This question is similar to SSH public key authentication - can one public key be used for multiple users? but it's the other way around.

I'm experimenting on using ssh so any ssh server would work for your answers.

Can I have multiple public keys link to the same user? What are the benefits of doing so? Also, can different home directories be set for different keys used (all of which link to the same user)?

Please let me know if I'm unclear.


2 Answers 2


You can have as many keys as you desire. It's good practice to use separate private/public key sets for different realms anyway, like one set for your personal use, one for your work, etc.

First, generate two separate keypairs, one for home and one for work:

ssh-keygen -t rsa -f ~/.ssh/id_rsa.home
ssh-keygen -t rsa -f ~/.ssh/id_rsa.work

Next, add an entry to your ~/.ssh/config file to pick the key to use based on the server you connect to:

Host home
Hostname home.example.com
IdentityFile ~/.ssh/id_rsa.home
User <your home acct>

Host work
Hostname work.example.com
IdentityFile ~/.ssh/id_rsa.work
User <your work acct>

Next, append the contents of your id_rsa.work.pub into ~/.ssh/authorized_keys on the work machine, and do the same for the home key on your home machine.

Then when you connect to the home server you use one of the keys, and the work server you use another.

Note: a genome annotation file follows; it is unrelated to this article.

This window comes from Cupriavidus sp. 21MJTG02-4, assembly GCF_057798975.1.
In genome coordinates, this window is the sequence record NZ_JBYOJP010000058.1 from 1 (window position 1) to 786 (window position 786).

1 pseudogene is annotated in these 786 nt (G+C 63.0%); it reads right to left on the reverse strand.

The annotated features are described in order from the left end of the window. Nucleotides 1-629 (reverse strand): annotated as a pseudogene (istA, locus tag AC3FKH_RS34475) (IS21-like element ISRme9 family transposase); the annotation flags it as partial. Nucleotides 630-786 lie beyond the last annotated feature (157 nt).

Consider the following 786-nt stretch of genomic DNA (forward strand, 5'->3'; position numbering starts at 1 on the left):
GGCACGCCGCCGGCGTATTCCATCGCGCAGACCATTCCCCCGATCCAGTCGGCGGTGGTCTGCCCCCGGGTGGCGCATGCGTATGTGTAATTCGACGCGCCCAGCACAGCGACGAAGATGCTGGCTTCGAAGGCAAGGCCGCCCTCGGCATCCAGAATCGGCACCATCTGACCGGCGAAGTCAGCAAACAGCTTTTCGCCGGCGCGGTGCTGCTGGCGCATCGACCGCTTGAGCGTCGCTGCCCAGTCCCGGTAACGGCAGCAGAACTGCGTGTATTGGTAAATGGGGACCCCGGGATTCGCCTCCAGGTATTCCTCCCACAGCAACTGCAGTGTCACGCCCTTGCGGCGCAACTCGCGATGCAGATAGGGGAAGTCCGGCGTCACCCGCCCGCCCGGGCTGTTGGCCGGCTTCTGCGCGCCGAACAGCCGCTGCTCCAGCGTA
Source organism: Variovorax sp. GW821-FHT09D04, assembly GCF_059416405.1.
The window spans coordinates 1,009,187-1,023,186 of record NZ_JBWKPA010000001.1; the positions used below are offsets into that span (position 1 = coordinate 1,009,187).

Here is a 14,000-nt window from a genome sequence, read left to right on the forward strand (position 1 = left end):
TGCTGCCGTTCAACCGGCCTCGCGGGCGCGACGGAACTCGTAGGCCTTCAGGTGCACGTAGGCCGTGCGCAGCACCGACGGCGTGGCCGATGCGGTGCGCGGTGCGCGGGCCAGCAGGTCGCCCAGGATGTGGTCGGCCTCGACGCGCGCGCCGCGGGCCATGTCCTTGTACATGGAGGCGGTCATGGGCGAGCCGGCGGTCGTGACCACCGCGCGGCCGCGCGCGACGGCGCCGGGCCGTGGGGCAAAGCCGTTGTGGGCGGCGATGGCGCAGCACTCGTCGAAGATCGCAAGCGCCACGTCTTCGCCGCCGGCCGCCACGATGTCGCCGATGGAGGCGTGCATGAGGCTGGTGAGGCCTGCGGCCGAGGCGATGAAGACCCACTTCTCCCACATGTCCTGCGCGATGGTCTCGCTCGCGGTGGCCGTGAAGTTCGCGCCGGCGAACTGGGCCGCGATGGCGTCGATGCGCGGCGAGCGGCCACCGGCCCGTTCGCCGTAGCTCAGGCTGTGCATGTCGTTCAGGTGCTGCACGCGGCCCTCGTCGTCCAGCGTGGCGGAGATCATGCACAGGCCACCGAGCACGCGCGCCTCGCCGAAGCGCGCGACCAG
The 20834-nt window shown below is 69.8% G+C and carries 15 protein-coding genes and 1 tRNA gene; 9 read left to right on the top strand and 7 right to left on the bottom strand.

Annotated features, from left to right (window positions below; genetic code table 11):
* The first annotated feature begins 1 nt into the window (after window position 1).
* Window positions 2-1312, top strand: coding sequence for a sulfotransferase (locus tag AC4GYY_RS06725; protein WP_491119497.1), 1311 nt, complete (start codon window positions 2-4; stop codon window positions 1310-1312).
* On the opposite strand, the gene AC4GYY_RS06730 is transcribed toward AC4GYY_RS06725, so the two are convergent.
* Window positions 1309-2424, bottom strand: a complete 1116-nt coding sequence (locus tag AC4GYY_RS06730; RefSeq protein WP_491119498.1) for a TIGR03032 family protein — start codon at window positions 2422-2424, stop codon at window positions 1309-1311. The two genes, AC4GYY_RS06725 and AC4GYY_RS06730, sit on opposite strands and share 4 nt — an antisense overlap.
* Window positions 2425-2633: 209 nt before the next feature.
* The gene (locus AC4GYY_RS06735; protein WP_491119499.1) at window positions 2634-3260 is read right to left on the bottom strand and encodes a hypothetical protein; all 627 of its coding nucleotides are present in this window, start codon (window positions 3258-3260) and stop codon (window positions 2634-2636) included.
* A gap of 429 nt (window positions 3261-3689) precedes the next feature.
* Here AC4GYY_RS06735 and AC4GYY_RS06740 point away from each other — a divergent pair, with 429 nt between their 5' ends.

Note you probably want to add both keys to your ssh-agent so you don't have to type your passphrase all the time.

  • This would work even if id_rsa.work.pub and id_rsa.home.pub were planted on the same server right? The reason is I might be connecting to a server from different computers, so I'm wondering if it makes sense to have different keypairs for each computer even if they're connecting to the server as the same user. Thanks.
    – Russell
    Jan 12, 2011 at 21:48
  • 2
    Absolutely! On the server side, ssh will check all the public keys in the authorized_keys file until it finds a match. So you can put all the keys in the same authorized_keys file on the server no problem. Jan 12, 2011 at 21:54
  • 1
    @PhilHollenback "ssh will check all the public keys in the authorized_keys file until it finds a match" - you mean it keep sending challenges to the client for each public key until the client proves it can decrypt one? Do you have any references for that? (genuinely interested)
    – aaa90210
    Apr 2, 2018 at 23:08
  • Hi, what is <your_work_account> where do I find it? Apr 28, 2021 at 8:49
  • @VladimirDespotovic that's just a placeholder for whatever your work account name is. In my example I use work acocunt and home acocunt, but those could be any two different accounts. May 6, 2021 at 19:23

It makes lots of sense to have multiple users' keys going to one user. Common reasons are:

  • backup
  • git (e.g. Push URL: git+ssh://git@git-server/~/repos/MyProject)
  • rsync
  • common access to an app

As far as having different homedirs, you can change them per key by prepending environment="HOME=/home/user1" for user1's key in the authorized_keys file. See man authorized_keys.

Try it out, YMMV.


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